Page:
A great twist on the 'human nature' side of this book is a problem our country still has not understood nor mastered how to handle a leader in power who is found to contain traits making them persona non grata to those that see their 'true colors'. If u remove this person who is to say the next person to step up is not even worse than the original once the façade is ripped away?? I think our CIA can still attest to making huge mistakes in deciding short-term decisions without thinking about long-term effects. In the beginning of this book a plague breaks out that kills off 9 billion humans & leaves a group of survivors to figure out how to try & live again while having these strange alien artifacts that point to a larger event happening in the near future.
The 'First Contact' portion of this book I cannot say is completely original but I can def. say that if a reader likes puzzles, the use of a people willing to sacrifice for the whole, & how that would play into the background of first contact with another alien race, this is a book for u. Not only do our established protagonists go thru the 'normal' problems facing a population reduced to mere shambles of its prior form, the characters are also thrust into figuring out apparent puzzles the aliens have made for them that aren't the kind u would like to play willingly, think Indiana Jones & not Monopoly lol. All the while u have the most traditional set of principles to explain the unexplainable humans seem to love using... RELIGION. Now don't get me wrong, this book is in no way a theologian story, but for a person who see's organized religion as not the best thing that happened to humanity it was bound to grab a large population of survivors due to one of the purest of human traits, Faith.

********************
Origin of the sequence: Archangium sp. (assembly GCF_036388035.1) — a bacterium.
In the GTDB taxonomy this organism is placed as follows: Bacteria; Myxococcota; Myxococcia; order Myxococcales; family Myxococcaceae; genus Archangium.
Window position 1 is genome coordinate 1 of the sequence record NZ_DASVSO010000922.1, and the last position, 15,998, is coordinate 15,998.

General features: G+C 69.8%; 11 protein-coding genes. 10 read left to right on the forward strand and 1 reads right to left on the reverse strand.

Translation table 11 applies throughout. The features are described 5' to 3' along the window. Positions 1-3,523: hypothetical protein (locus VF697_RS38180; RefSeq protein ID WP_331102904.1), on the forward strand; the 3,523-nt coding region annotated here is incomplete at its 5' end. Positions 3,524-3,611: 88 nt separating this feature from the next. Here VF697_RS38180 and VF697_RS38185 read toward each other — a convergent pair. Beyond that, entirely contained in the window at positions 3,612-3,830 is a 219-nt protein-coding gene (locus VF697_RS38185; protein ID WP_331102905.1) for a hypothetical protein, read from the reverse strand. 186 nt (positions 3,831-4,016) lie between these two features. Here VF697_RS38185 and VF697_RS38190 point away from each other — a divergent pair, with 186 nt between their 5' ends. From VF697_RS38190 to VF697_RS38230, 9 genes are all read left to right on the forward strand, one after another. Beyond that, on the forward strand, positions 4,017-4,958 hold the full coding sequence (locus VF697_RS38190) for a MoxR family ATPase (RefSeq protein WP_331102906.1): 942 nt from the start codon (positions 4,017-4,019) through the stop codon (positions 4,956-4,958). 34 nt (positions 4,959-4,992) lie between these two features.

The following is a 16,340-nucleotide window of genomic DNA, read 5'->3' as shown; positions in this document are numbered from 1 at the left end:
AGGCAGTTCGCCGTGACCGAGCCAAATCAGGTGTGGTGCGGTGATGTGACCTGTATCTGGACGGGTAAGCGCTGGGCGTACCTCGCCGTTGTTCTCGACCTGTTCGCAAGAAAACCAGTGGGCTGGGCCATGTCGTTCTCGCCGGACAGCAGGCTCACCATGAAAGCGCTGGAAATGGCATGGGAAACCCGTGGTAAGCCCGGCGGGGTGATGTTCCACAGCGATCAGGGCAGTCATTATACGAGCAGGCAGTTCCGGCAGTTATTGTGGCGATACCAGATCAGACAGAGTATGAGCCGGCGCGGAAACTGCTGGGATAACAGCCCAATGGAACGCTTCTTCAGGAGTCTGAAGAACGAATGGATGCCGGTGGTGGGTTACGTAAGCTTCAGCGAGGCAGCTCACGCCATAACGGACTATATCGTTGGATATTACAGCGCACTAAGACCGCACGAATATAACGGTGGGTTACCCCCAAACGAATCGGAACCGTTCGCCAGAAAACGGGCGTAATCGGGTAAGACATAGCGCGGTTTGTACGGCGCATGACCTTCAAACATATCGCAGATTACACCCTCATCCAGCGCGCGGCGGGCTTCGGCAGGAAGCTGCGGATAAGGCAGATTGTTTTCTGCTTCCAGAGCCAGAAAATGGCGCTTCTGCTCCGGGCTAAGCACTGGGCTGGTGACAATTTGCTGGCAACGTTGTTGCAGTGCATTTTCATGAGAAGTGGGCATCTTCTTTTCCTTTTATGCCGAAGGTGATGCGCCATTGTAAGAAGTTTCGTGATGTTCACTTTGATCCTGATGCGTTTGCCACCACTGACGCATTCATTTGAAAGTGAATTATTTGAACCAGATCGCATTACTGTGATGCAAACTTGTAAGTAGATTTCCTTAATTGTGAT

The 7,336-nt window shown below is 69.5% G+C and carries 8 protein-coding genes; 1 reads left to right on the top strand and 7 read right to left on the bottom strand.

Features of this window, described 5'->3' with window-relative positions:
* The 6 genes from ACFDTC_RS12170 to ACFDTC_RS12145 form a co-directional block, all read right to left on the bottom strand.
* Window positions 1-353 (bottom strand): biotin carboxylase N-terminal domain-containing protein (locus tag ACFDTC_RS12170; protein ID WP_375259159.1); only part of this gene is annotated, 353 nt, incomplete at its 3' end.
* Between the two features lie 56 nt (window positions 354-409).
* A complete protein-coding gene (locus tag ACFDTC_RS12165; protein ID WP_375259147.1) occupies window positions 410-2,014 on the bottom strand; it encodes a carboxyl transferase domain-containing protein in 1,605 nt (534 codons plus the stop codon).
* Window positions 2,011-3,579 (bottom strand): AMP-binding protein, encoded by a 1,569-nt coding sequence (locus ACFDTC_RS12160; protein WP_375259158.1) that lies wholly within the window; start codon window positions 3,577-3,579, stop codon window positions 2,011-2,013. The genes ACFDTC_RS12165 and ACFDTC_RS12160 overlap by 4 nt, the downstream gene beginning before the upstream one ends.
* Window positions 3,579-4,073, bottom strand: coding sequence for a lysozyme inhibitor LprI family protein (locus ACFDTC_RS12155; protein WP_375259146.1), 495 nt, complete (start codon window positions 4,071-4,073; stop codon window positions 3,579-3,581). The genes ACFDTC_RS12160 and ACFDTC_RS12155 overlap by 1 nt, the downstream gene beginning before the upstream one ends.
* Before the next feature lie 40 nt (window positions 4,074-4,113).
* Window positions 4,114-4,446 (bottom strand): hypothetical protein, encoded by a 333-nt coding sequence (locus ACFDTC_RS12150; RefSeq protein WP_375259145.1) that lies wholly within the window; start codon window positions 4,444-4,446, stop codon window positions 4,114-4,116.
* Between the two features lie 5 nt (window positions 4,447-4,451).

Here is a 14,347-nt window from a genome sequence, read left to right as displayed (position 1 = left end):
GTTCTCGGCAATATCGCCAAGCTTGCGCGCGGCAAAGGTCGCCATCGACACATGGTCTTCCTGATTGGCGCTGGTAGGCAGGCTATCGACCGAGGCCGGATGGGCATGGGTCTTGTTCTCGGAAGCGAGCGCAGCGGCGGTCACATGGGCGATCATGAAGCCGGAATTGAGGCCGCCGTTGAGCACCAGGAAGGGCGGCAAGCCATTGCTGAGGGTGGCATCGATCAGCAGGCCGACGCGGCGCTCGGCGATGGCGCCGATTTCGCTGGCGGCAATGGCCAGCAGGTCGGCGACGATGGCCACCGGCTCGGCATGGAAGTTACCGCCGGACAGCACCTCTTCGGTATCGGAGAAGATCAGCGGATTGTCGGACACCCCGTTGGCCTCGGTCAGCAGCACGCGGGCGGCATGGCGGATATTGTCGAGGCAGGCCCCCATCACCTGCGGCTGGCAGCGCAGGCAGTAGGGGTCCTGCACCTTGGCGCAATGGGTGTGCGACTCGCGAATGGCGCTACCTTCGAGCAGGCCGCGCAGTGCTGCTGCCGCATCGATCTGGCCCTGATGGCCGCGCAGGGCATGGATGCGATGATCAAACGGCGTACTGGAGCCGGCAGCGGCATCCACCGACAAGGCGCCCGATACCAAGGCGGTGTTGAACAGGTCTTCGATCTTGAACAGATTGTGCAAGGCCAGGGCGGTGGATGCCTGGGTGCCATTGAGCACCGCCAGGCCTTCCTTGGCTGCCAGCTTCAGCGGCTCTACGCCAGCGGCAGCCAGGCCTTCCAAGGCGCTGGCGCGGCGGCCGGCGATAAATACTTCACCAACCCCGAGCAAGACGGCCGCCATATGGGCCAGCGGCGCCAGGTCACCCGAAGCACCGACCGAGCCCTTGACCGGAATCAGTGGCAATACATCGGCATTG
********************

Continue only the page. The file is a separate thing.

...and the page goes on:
These books brought a successfully equal amount of action, drama, metaphysical, & plenty of trials requiring human nature related thinking to SURVIVE. The ending was also above average considering when u get thru book 2 most readers are probably thinking 'how is the author going to wrap this clusterfu*! up in a bow?' & not make the reader cringe or say 'COME ON!! WTF, I READ ALL THIS JUST TO END INTELLECUALLY IMPAIRED?!'.
The Dire Earth Cycle overall is a fairly well done version of the "man versus man" motif, using the setting of a post-apocalyptic Earth for exploring humanity's inhumanity to itself, human greed, and shortsightedness. Early on, the series has the feel of a zombie story, which it really isn't. Action sequences are well done.
This isn't a series you can pick up in the middle, and the time spent on the preceding novel is well worth the time. Character development takes time, but does not feel overly drawn out.
Simon's British accent is notable, but not distracting, which I consider a good thing. However, his ability to perform alternative accents is weak.
His reading pace is excellent. Pauses are presented perfectly for dramatic effect without being overdone. His overall speed of performance is just right.
Along with the weakness in accents, individual character voices are not often memorable. There is sufficient differentiation that you can tell when one character's dialog runs into another character's.
This trilogy ranks near the top of my favorites list.
Griping story with great action sequences.
Yes, but was too long to be listened to in one session.
My only disappointment was the ending, if indeed it was the ending, but don't let that dissuade you from listening - its still a great story.
"Computer games roots start to show"
Anti-climax, fun , diverting
Finding out that Hough has a background in computer games really makes sense of the direction this final book in the series played out.
Vance's slightly world weary delivery for the characters and the slight but effective characterisation.
Report Inappropriate Content